As governor, he also signed a bill that allowed certain counties to implement a tax to fund mass transit although only if a voter referendum were passed.20
While in Congress, Congressman Pence voted in favor of repealing the tax on medical devices implemented under Obamacare.21 He voted against the “fiscal cliff” deal that raised taxes on high-income earners while keeping the Bush tax cuts for low- and middle-income earners.22
While in Congress, Pence consistently stood up for the rights of workers against coercive union tactics. He voted against a bill that would have eliminated the requirement of a vote in order for employees to unionize23 as well as to restrict the National Labor Relations Board.24
Pence also voted in favor of requiring federal regulatory agencies, including the EPA, to complete cost/benefit analyses of newly proposed regulations.25 He also supported a bill that prevented farm dust from being regulated,26 and as governor he praised the REINS Act he had voted in favor of as a congressman,27 which would require Congress to vote up-or-down on major new regulations.28 He voted against allowing the Federal Communications Commission to put “network neutrality” regulations in place.29
Indiana is seventh among states in coal production and gets 84% of its electricity from coal-fired plants.30 Congressman Pence consistently voted for policies to protect his state’s coal industry and electricity consumers. He voted against a bill to create a cap and trade program,31 and for bills that limited EPA authority over coal combustion residuals32and to prohibit the EPA from creating or enforcing rules regulating greenhouse gas emissions.33 He also signed the Americans for Prosperity pledge not to support any carbon tax.34
Pence has also been a supporter of allowing drilling in the Alaska National Wildlife Refuge,35 the development of the Keystone Pipeline,36 and to lift the ban on off-shore drilling.37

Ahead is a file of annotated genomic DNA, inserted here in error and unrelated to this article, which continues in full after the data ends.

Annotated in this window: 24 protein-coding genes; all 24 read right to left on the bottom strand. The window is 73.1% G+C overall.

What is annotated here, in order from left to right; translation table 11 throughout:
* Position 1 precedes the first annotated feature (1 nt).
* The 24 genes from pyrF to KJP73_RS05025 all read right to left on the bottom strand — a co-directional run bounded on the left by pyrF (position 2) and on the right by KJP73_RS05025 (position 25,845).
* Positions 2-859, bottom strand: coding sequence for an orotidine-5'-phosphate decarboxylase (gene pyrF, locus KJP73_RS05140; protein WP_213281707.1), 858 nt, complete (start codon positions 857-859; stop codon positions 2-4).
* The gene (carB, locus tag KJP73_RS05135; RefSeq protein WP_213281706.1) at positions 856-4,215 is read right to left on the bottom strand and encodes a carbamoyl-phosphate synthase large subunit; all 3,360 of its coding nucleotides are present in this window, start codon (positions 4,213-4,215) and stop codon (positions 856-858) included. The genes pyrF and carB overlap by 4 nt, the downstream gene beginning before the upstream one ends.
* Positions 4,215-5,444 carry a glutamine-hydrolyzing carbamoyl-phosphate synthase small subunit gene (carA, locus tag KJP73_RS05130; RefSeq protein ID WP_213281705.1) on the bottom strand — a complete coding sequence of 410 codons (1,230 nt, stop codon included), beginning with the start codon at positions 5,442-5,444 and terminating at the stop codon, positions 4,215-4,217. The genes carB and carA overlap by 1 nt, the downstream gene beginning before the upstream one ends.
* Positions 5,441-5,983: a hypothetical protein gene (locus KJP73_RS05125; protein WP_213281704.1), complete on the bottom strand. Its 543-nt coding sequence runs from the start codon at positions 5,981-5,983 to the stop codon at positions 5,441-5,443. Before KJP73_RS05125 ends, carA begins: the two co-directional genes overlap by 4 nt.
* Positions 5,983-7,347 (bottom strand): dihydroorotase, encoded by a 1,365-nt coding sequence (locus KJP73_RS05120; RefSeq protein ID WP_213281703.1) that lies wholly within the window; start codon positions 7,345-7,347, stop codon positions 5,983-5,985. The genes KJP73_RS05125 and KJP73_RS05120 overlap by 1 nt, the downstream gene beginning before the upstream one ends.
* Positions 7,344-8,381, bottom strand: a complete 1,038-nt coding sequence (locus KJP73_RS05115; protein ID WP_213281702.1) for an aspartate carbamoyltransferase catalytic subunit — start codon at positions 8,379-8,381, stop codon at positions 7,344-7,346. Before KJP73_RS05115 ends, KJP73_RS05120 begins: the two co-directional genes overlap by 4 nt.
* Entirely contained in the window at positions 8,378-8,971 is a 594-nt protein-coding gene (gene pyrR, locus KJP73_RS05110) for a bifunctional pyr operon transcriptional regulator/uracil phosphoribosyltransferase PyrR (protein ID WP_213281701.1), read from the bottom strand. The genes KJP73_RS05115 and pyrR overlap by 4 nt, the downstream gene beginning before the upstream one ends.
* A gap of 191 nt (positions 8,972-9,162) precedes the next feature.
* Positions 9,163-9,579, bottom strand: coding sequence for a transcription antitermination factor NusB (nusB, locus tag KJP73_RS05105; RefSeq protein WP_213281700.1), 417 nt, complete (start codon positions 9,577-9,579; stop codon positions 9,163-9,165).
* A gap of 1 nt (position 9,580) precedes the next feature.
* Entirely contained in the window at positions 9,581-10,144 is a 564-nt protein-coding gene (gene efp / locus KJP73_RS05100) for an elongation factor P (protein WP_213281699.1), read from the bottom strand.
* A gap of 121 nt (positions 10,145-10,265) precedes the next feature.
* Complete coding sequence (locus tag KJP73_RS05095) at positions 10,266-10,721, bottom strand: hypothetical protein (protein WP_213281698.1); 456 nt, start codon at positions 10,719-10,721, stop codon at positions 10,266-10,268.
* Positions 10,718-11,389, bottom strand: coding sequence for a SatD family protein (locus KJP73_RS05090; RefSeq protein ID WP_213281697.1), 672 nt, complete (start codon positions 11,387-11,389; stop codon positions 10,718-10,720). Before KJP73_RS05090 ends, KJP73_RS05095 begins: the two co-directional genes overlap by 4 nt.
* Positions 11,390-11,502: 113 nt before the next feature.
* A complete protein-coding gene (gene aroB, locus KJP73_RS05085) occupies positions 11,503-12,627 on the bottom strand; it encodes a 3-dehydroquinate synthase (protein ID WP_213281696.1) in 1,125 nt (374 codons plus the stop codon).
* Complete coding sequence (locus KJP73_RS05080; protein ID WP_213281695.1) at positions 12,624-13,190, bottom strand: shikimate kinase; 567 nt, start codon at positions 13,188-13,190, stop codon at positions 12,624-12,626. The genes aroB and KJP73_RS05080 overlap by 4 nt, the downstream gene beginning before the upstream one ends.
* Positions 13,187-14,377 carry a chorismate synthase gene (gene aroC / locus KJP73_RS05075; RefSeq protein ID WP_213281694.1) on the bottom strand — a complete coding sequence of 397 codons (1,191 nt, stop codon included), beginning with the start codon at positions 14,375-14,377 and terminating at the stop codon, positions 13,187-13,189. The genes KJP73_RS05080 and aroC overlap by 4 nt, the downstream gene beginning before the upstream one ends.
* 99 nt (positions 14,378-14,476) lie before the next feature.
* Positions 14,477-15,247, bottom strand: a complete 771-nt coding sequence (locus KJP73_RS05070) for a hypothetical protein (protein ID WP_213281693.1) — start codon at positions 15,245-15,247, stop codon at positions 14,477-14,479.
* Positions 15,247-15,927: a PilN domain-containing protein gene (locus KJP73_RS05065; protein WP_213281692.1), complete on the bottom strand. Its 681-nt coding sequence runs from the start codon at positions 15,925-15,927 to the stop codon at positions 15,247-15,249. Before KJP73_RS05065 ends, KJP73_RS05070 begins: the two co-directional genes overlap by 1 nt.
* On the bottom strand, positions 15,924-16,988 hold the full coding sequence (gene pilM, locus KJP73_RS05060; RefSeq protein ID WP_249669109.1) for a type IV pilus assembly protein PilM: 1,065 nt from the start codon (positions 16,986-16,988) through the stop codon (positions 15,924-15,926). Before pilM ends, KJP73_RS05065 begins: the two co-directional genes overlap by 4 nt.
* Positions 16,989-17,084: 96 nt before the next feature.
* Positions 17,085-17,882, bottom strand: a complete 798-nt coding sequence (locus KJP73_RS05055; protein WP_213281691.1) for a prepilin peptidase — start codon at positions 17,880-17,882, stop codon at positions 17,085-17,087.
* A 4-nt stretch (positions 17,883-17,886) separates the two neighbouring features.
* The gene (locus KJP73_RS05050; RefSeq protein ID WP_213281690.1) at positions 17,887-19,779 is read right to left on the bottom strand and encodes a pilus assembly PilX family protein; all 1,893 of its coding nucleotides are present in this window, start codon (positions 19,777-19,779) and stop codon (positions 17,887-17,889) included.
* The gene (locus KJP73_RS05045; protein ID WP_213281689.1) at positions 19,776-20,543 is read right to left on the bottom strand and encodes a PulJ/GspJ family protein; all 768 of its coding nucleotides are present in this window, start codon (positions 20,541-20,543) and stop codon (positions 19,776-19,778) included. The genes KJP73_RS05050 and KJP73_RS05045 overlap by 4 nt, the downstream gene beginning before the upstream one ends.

In a 2014 report produced by the DC-based CATO Institute, “Fiscal Policy Report Card on America’s Governors,” Governor Pence of Indiana was one of only five governors to receive a grade of “A” as a result of his state’s taxing and spending restraint.38 He has also worked to privatize the highway system in Indiana.39
During his time in Congress, Pence maintained a generally good fiscal record, voting in favor of a balanced budget amendment,40 in favor of giving the president line-item veto authority,41 and against the $825 billion stimulus bill in 2009.42 He did, however, eventually vote for an additional $192 billion stimulus package in 200943 and voted to increase the debit ceiling in 2011 as part of the deal that included budget sequestration.44 When the budget cuts from the sequestration deal arrived in 2013, Pence urged Congress to find a more “responsible” mix of cuts, but did not call for the spending to be restored.45
In 2009, he denounced the Obama administration’s plan to use unspent TARP funding as economic stimulus, saying it would be a “violation of the law.”46
Pence supported allowing young people to put some of their Social Security dollars into private retirement accounts47 and to convert Medicare into a premium support program that would allow beneficiaries to choose from private insurance plans48 and also increase the eligibility age to 67.49
He voted against Obamacare50 and then for the repeal of Obamacare.51 He has also supported a couple of initiatives that many in free-market circles believe to be integral to reducing health care in the U.S.: he supported a bill that allowed small businesses to band together to purchase insurance52 and voted for a bill that would limit medical malpractice liability.53